I enjoy speaking to students, corporations, and clients about overcoming the challenges of the workplace. As an attorney and former Human Resources executive, I share my professional advice in my monthly Q&A. To submit your question for a future issue, click here.
I recently graduated from law school and accepted an offer at a prestigious firm in a new city. There are no women, and during orientation, I was assigned a white male mentor. Recently I’ve heard through office gossip that the mentoring program is a trap and my peers told me not to participate because confidential conversations come up during talent reviews with leadership. What should I do if there’s no one in my firm to be my mentor?
Ms. Mentor- Minded
Hi Ms. Mentor-Minded,
Congratulations and welcome to the legal profession! When I was a partner at Ballard Spahr, I mentored a few attorneys at other firm. They felt the culture was like what you described, and did not feel safe confiding in their assigned internal mentors. It is important that you meet regularly with your internal assigned mentor. You can learn a lot about the unwritten rules at the Firm through conversations. When asking for advice, be general and do not raise complaints against your colleagues or partners supervising you. Be very careful about making excuses if you are having challenges.
These programs can connect you to internal champions and opportunities for more visibility. It is also wise to have a personal board of directors with advisors outside of the politics of your particular firm or department. Start identifying potential mentors now and build your network with advisors and sponsors to help you regardless of your current employer. Get involved in Bar Association activities and broaden your network beyond the Firm.
Link to web page to learn more—
In most countries, women make up the majority of law students- outpacing the number of men in law schools. While women are graduating with law degrees and entering legal careers at the same or higher rates, men continue to outnumber women in senior positions. Women’s representation as partners remains low, particularly in equity partners, where it is often less than 20%. As you’ve already noticed, the lack of representation can create barriers to access and can limit your career if you are not careful.
My career is an example of the value of formal and informal mentors. It sounds like your organization has a formal mentor program to connect you with partners and provide visibility to your work for future opportunities. You are right to wonder if this is the appropriate place to share all of your fears, faults and failures. I recommend treating internal programs as a place to build your brand. In your case, it sounds like your mentor will be responsible for advocating for you during important talent decisions. Internal mentors have a unique understanding of your firm’s culture, political landscape and potential land mines. Understanding how to best communicate and can help you get the advice you need from mentors of all different backgrounds. Diversity is key to getting great advice.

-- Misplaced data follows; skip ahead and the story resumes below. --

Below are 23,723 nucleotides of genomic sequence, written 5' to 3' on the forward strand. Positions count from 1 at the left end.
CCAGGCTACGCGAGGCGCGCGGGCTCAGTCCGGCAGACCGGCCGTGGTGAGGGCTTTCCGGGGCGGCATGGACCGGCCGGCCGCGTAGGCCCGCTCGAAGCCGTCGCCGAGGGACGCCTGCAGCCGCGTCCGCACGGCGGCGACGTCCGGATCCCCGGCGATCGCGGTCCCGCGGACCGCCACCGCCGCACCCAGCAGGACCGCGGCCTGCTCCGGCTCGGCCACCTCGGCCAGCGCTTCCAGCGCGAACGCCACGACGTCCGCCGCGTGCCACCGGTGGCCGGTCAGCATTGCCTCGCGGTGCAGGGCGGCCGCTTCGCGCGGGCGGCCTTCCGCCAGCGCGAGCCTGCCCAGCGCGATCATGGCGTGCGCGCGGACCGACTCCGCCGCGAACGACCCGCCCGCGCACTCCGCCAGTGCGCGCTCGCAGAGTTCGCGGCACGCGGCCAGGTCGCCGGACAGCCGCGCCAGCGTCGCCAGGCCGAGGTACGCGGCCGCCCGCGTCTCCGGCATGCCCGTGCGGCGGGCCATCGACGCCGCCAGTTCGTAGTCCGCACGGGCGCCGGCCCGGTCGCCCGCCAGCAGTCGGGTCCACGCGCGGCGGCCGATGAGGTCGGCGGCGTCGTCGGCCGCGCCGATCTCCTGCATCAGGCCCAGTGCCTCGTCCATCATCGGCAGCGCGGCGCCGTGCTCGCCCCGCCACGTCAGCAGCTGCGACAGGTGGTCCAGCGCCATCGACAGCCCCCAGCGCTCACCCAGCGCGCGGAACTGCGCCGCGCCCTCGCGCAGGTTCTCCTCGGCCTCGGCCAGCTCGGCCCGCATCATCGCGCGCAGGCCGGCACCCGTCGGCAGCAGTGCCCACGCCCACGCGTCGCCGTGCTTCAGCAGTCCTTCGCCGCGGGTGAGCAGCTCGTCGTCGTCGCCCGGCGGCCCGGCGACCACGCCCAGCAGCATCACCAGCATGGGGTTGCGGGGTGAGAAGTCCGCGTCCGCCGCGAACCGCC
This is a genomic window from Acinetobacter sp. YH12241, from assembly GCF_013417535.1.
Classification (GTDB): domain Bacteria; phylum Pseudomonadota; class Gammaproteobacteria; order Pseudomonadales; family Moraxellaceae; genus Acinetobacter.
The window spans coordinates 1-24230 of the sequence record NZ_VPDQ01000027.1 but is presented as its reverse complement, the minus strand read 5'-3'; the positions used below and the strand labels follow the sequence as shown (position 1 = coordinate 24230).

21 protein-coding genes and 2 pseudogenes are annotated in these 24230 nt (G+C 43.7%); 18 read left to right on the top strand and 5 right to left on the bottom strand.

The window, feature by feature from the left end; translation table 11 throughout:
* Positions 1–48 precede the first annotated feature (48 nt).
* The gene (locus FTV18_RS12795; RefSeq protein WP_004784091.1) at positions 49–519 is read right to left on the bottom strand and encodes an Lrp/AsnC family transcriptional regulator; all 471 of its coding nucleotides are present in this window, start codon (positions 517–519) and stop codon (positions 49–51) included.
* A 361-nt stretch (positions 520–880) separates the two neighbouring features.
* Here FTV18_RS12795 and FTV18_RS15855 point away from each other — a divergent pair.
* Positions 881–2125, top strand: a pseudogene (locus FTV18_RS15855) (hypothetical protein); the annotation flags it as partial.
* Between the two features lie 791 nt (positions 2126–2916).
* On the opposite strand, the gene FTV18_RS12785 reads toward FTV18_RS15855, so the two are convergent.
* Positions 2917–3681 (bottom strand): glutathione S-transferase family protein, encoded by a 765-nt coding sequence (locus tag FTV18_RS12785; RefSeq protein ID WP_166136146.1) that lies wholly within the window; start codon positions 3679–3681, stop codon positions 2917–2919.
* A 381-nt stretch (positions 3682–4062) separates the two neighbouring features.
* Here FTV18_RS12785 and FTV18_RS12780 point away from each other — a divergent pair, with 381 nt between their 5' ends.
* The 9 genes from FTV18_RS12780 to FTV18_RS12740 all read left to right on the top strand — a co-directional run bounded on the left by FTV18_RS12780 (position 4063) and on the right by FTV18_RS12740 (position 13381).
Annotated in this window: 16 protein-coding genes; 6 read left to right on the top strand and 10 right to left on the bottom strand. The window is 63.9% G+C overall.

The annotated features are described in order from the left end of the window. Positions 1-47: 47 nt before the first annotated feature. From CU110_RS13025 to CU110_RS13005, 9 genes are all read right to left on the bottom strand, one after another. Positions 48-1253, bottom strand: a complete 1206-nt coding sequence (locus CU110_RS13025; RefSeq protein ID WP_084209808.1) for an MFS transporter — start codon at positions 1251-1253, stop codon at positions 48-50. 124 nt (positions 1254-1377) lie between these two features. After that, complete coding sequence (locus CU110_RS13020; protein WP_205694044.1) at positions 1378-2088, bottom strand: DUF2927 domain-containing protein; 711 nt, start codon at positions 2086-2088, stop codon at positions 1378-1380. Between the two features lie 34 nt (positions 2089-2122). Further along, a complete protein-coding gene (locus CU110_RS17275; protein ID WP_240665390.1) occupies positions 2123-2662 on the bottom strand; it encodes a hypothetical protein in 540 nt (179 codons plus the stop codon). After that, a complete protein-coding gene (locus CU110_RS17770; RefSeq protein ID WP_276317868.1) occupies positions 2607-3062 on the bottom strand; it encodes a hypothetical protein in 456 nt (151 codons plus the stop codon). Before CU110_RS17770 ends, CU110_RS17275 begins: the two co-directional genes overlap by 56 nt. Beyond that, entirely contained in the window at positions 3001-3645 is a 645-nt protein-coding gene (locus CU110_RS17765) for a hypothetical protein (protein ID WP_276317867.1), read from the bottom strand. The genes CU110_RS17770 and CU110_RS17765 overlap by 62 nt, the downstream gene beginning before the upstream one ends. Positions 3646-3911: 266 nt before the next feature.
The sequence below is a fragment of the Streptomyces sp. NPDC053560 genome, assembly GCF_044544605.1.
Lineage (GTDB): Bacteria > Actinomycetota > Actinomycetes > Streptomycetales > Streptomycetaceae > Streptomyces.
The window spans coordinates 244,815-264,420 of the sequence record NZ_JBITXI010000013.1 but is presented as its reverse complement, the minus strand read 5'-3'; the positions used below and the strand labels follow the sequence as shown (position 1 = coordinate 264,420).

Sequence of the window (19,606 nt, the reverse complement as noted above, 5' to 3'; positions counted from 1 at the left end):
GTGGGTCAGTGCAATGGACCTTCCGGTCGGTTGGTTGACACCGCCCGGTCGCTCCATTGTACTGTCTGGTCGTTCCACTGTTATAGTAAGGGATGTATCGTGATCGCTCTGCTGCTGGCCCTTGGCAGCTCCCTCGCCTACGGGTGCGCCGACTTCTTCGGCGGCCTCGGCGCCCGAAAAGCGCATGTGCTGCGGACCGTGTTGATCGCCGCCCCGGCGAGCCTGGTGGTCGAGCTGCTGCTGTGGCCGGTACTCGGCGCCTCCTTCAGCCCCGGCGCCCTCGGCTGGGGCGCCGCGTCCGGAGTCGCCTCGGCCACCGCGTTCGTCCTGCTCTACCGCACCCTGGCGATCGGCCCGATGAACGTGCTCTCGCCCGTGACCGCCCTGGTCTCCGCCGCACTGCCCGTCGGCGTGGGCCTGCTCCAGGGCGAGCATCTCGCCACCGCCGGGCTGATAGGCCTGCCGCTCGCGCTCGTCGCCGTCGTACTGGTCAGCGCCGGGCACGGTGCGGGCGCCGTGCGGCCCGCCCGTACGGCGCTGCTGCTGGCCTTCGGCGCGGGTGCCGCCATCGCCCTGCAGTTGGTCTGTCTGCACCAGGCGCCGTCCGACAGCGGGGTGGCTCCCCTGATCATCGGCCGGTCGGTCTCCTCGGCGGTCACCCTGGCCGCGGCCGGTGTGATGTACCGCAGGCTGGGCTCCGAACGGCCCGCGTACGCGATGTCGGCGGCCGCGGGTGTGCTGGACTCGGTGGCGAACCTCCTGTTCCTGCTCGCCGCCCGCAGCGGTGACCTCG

Take the lead in the relationship. Judges Green and Higginbotham often made introductions for me, but it was up to me to take the next step and build relationships with prominent people. Don’t expect your mentor to find you. You are in charge of your career. Make the appointments and take responsibility for keeping in touch.
Community service has been the engine of my career. Follow your passion and get involved in issues, organizations that have meaning to you. Expand your network. Service allows others to see you in action outside of the workplace.
Build your brand. Each interaction with your mentor should involve sharing a story he or she can tell to make others want to meet you. Think about your strengths, what you do well and how you have applied your skills successfully. Arm your mentor with the highlights to be shared when you are not in the room.
My path to the board of the Federal Reserve Bank of Philadelphia is a great example of applying my mentoring advice. It started when Judge Green and Judge Higginbotham introduced me to Hiliary Holloway, Sr. the first African American General Counsel of the Federal Reserve Bank of Philadelphia. As a result of their vouching for me when I was not in the room, and my working hard, establishing a brand and reputation for myself, Mr. Holloway, Sr. invited me to lunch several times over the years at the Philadelphia Federal Reserve Bank. I didn’t call them “mentoring sessions, “ but I have countless examples of how their advice and belief in me opened doors I would not have foreseen, let alone considered, in my own career. You are smart to understand the value of mentors to your career and personal development. I am eternally grateful to Judge Green, Judge Higginbotham and Mr, Holloway for their mentorship and sponsorship, which ultimately lead to my appointment to the board of the Federal Reserve Bank of Philadelphia and other board opportunities.
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